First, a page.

**Imagining the 4th Dimension**

Imagining extra dimensions is a fantastic ToK topic – it is something which seems counter-intuitively false, something which we have no empirical evidence to support, and yet it is something which seems to fit the latest mathematical models on string theory (which requires 11 dimensions). Mathematical models have consistently been shown to be accurate in describing reality, but when they predict a reality that is outside our realm of experience then what should we believe? Our senses? Our intuition? Or the mathematical models?

Carl Sagan produced a great introduction to the idea of extra dimensions based on the Flatland novel. This imagines reality as experienced by two dimensional beings.

Mobius strips are a good gateway into the weird world of topology – as they are 2D shapes with only 1 side. There are some nice activities to do with Mobius strips – first take a pen and demonstrate that you can cover all of the strip without lifting the pen. Next, cut along the middle of the strip and see the resulting shape. Next start again with a new strip, but this time start cutting from nearer the edge (around 1/3 in). In both cases have students predict what they think will happen.

Next we can move onto the Hypercube (or Tesseract). We can see an Autograph demonstration of what the fourth dimensional cube looks like here.

The page allows you to model 1, then 2, then 3 dimensional traces – each time representing a higher dimensional cube.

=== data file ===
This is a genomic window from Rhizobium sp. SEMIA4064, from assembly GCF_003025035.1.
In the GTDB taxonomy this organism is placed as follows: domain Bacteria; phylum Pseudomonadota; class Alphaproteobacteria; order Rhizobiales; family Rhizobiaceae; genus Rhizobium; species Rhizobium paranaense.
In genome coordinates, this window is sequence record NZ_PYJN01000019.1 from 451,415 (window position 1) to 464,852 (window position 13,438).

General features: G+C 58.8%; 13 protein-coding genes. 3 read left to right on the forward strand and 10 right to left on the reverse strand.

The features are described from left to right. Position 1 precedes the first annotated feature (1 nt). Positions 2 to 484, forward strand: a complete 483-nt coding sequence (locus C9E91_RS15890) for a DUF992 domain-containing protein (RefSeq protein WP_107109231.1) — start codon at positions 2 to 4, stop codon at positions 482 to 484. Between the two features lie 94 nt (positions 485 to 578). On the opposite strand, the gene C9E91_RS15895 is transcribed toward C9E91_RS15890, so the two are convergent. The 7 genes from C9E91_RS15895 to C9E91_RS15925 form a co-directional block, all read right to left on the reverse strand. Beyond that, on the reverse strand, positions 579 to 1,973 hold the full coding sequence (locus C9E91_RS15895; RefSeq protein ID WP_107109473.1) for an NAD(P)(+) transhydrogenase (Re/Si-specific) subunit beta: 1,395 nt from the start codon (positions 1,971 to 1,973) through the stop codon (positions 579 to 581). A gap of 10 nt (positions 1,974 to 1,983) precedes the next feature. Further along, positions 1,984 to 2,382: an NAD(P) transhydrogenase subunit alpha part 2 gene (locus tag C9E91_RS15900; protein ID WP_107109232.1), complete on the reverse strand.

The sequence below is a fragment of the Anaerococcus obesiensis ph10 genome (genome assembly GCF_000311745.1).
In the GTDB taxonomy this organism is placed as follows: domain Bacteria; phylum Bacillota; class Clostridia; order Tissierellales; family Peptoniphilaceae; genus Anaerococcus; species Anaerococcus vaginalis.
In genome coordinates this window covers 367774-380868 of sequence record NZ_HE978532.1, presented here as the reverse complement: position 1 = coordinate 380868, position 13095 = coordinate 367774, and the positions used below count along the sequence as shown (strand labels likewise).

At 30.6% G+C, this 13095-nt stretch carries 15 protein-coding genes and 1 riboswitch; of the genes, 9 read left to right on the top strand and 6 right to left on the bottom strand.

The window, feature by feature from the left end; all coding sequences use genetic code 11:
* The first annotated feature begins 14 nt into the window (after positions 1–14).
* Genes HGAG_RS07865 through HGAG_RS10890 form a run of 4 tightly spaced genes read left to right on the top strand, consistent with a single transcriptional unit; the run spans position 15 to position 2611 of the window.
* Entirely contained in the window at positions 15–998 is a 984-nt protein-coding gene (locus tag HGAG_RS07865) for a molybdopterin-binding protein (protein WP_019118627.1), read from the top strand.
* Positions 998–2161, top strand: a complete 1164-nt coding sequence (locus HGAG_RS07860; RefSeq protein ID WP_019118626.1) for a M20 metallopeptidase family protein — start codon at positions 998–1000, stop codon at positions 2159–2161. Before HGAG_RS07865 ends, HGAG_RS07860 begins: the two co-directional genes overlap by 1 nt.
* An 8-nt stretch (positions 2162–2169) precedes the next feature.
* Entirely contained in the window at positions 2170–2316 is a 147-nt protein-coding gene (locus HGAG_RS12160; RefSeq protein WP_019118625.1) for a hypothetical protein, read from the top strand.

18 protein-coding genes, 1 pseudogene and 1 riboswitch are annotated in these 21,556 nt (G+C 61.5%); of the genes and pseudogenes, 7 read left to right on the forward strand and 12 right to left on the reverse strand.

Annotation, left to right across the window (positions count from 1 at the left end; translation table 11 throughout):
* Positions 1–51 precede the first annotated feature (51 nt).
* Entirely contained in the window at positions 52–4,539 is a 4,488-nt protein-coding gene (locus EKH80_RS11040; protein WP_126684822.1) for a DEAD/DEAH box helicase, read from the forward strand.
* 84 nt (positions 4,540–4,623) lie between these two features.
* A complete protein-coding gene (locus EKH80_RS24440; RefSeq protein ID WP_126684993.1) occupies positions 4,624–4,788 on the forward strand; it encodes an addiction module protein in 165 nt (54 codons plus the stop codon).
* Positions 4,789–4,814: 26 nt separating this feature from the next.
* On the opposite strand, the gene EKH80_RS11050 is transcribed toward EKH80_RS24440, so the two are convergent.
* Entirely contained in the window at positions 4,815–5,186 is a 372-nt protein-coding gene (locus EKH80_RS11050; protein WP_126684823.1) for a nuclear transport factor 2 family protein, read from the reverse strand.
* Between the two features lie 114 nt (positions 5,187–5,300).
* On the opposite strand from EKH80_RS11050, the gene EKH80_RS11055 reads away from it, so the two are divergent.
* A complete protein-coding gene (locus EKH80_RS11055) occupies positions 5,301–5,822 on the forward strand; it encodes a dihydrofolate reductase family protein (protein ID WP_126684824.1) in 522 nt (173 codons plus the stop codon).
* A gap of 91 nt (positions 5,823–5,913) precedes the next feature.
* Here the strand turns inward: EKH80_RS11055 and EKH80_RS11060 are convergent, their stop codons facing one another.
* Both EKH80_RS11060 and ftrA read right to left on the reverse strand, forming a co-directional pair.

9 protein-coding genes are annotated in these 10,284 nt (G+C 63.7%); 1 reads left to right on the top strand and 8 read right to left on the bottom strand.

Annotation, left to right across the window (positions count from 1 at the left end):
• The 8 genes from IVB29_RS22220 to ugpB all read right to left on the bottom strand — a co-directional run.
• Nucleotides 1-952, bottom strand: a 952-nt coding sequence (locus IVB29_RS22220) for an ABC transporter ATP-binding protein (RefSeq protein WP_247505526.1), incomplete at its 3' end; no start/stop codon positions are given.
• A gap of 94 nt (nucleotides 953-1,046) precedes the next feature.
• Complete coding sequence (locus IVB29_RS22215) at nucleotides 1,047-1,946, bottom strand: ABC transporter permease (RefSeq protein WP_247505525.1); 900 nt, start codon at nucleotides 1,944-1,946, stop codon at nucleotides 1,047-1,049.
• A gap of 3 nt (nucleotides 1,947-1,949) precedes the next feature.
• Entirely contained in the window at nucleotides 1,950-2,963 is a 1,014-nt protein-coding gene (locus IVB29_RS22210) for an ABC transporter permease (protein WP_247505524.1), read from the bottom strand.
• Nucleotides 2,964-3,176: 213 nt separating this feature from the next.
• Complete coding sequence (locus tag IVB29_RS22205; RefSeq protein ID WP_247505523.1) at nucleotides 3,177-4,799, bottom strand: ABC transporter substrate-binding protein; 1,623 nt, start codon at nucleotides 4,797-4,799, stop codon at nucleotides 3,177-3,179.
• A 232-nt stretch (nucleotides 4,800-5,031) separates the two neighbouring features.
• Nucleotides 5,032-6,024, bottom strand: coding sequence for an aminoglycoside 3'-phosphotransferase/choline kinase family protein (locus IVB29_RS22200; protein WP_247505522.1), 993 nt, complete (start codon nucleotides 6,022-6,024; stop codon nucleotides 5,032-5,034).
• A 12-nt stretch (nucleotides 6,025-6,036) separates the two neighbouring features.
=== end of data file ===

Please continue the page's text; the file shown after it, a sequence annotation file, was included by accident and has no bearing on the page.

It’s also possible to create a 3 dimensional representation of a Tesseract using cocktail sticks – you simply need to make 2 cubes, and then connect one vertex in each cube to the other as in the diagram below:

For a more involved discussion (it gets quite involved!) on imagining extra dimensions, this 10 minute cartoon takes us through how to imagine 10 dimensions.

It might also be worth touching on why mathematicians believe there might be 11 dimensions. Michio Kaku has a short video (with transcript) here and Brian Greene also has a number of good videos on the subject.

All of which brings us onto empirical testing – if a mathematical theory can not be empirically tested then does it differ from a belief? Well, interestingly this theory can be tested – by looking for potential violations to the gravitational inverse square law.

The current theory expects that the extra dimensions are themselves incredibly small – and as such we would only notice their effects on an incredibly small scale. The inverse square law which governs gravitational attraction between 2 objects would be violated on the microscopic level if there were extra dimensions – as the gravitational force would “leak out” into these other dimensions. Currently physicists are carrying out these tests – and as yet no violation of the inverse square law has been found, but such a discovery would be one of the greatest scientific discoveries in history.

Other topics with counter-intuitive arguments about reality based on mathematical models are Nick Bostrom’s Computer Simulation Hypothesis, the Hologram Universe Hypothesis and Everett’s Many Worlds quantum mechanics interpretation. I will blog more on these soon!

If you enjoyed this topic you may also like:

Wolf Goat Cabbage Space – a problem solved by 3d geometry.

Graham’s Number – a number literally big enough to collapse your head into a black hole.

Essential resources for IB students:

1) Exploration Guides and Paper 3 Resources